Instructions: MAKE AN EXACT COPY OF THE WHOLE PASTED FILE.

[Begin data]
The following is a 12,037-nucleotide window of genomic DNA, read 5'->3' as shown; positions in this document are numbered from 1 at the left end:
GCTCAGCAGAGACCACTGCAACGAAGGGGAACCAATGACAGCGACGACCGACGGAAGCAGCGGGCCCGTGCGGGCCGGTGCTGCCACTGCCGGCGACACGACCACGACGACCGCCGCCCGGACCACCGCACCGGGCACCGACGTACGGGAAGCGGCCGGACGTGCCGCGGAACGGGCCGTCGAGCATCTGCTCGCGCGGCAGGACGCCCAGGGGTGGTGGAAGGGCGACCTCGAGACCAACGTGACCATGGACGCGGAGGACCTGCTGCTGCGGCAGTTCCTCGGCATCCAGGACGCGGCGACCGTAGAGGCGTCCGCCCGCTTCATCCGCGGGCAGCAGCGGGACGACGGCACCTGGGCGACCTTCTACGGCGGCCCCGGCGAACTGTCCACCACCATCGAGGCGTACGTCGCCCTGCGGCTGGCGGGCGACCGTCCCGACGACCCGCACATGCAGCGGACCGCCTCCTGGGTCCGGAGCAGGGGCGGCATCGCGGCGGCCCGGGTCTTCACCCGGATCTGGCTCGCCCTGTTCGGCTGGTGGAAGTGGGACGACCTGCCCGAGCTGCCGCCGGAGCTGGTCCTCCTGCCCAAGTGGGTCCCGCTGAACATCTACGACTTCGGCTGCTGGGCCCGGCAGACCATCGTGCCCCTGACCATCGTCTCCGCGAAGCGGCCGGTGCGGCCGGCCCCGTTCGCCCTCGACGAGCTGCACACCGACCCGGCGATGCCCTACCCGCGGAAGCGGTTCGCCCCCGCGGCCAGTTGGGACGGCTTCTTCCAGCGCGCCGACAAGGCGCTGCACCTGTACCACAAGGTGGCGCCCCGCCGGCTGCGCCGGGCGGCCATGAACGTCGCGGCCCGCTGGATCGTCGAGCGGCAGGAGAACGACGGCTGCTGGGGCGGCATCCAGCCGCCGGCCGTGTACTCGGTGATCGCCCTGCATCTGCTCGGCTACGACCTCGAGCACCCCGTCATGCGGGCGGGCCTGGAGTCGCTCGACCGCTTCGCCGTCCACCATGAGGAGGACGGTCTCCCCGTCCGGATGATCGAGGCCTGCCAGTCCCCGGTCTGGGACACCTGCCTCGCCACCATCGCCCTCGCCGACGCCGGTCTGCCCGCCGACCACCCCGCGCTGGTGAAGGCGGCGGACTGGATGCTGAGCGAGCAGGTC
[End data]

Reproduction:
The following is a 12,037-nucleotide window of genomic DNA, read 5'->3' as shown; positions in this document are numbered from 1 at the left end:
GCTCAGCAGAGACCACTGCAACGAAGGGGAACCAATGACAGCGACGACCGACGGAAGCAGCGGGCCCGTGCGGGCCGGTGCTGCCACTGCCGGCGACACGACCACGACGACCGCCGCCCGGACCACCGCACCGGGCACCGACGTACGGGAAGCGGCCGGACGTGCCGCGGAACGGGCCGTCGAGCATCTGCTCGCGCGGCAGGACGCCCAGGGGTGGTGGAAGGGCGACCTCGAGACCAACGTGACCATGGACGCGGAGGACCTGCTGCTGCGGCAGTTCCTCGGCATCCAGGACGCGGCGACCGTAGAGGCGTCCGCCCGCTTCATCCGCGGGCAGCAGCGGGACGACGGCACCTGGGCGACCTTCTACGGCGGCCCCGGCGAACTGTCCACCACCATCGAGGCGTACGTCGCCCTGCGGCTGGCGGGCGACCGTCCCGACGACCCGCACATGCAGCGGACCGCCTCCTGGGTCCGGAGCAGGGGCGGCATCGCGGCGGCCCGGGTCTTCACCCGGATCTGGCTCGCCCTGTTCGGCTGGTGGAAGTGGGACGACCTGCCCGAGCTGCCGCCGGAGCTGGTCCTCCTGCCCAAGTGGGTCCCGCTGAACATCTACGACTTCGGCTGCTGGGCCCGGCAGACCATCGTGCCCCTGACCATCGTCTCCGCGAAGCGGCCGGTGCGGCCGGCCCCGTTCGCCCTCGACGAGCTGCACACCGACCCGGCGATGCCCTACCCGCGGAAGCGGTTCGCCCCCGCGGCCAGTTGGGACGGCTTCTTCCAGCGCGCCGACAAGGCGCTGCACCTGTACCACAAGGTGGCGCCCCGCCGGCTGCGCCGGGCGGCCATGAACGTCGCGGCCCGCTGGATCGTCGAGCGGCAGGAGAACGACGGCTGCTGGGGCGGCATCCAGCCGCCGGCCGTGTACTCGGTGATCGCCCTGCATCTGCTCGGCTACGACCTCGAGCACCCCGTCATGCGGGCGGGCCTGGAGTCGCTCGACCGCTTCGCCGTCCACCATGAGGAGGACGGTCTCCCCGTCCGGATGATCGAGGCCTGCCAGTCCCCGGTCTGGGACACCTGCCTCGCCACCATCGCCCTCGCCGACGCCGGTCTGCCCGCCGACCACCCCGCGCTGGTGAAGGCGGCGGACTGGATGCTGAGCGAGCAGGTC